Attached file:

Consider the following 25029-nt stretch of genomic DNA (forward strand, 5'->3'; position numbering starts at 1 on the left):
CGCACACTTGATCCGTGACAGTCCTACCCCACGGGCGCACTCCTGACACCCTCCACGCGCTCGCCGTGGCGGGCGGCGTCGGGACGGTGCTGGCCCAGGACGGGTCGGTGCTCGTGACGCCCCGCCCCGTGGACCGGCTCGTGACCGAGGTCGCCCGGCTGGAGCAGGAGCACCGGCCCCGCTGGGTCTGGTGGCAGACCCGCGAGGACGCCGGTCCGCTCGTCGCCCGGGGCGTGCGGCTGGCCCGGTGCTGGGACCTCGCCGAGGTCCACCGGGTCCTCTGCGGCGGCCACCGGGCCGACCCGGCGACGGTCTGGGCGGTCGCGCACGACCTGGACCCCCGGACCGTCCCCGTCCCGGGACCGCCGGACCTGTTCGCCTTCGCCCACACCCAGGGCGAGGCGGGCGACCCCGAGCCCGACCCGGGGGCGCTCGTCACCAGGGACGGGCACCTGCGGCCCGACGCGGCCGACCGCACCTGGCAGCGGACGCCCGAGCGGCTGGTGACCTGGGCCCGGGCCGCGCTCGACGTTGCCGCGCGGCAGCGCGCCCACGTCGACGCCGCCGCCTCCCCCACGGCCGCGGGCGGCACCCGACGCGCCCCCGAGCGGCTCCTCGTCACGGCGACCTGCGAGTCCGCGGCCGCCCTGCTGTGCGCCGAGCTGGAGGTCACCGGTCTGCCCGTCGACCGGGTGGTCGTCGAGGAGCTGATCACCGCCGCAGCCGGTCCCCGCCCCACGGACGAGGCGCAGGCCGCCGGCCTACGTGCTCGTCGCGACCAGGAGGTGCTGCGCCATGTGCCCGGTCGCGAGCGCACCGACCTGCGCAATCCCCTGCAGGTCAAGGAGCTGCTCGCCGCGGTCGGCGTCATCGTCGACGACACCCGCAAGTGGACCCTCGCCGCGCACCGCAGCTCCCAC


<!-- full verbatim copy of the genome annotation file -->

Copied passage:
Consider the following 25029-nt stretch of genomic DNA (forward strand, 5'->3'; position numbering starts at 1 on the left):
CGCACACTTGATCCGTGACAGTCCTACCCCACGGGCGCACTCCTGACACCCTCCACGCGCTCGCCGTGGCGGGCGGCGTCGGGACGGTGCTGGCCCAGGACGGGTCGGTGCTCGTGACGCCCCGCCCCGTGGACCGGCTCGTGACCGAGGTCGCCCGGCTGGAGCAGGAGCACCGGCCCCGCTGGGTCTGGTGGCAGACCCGCGAGGACGCCGGTCCGCTCGTCGCCCGGGGCGTGCGGCTGGCCCGGTGCTGGGACCTCGCCGAGGTCCACCGGGTCCTCTGCGGCGGCCACCGGGCCGACCCGGCGACGGTCTGGGCGGTCGCGCACGACCTGGACCCCCGGACCGTCCCCGTCCCGGGACCGCCGGACCTGTTCGCCTTCGCCCACACCCAGGGCGAGGCGGGCGACCCCGAGCCCGACCCGGGGGCGCTCGTCACCAGGGACGGGCACCTGCGGCCCGACGCGGCCGACCGCACCTGGCAGCGGACGCCCGAGCGGCTGGTGACCTGGGCCCGGGCCGCGCTCGACGTTGCCGCGCGGCAGCGCGCCCACGTCGACGCCGCCGCCTCCCCCACGGCCGCGGGCGGCACCCGACGCGCCCCCGAGCGGCTCCTCGTCACGGCGACCTGCGAGTCCGCGGCCGCCCTGCTGTGCGCCGAGCTGGAGGTCACCGGTCTGCCCGTCGACCGGGTGGTCGTCGAGGAGCTGATCACCGCCGCAGCCGGTCCCCGCCCCACGGACGAGGCGCAGGCCGCCGGCCTACGTGCTCGTCGCGACCAGGAGGTGCTGCGCCATGTGCCCGGTCGCGAGCGCACCGACCTGCGCAATCCCCTGCAGGTCAAGGAGCTGCTCGCCGCGGTCGGCGTCATCGTCGACGACACCCGCAAGTGGACCCTCGCCGCGCACCGCAGCTCCCAC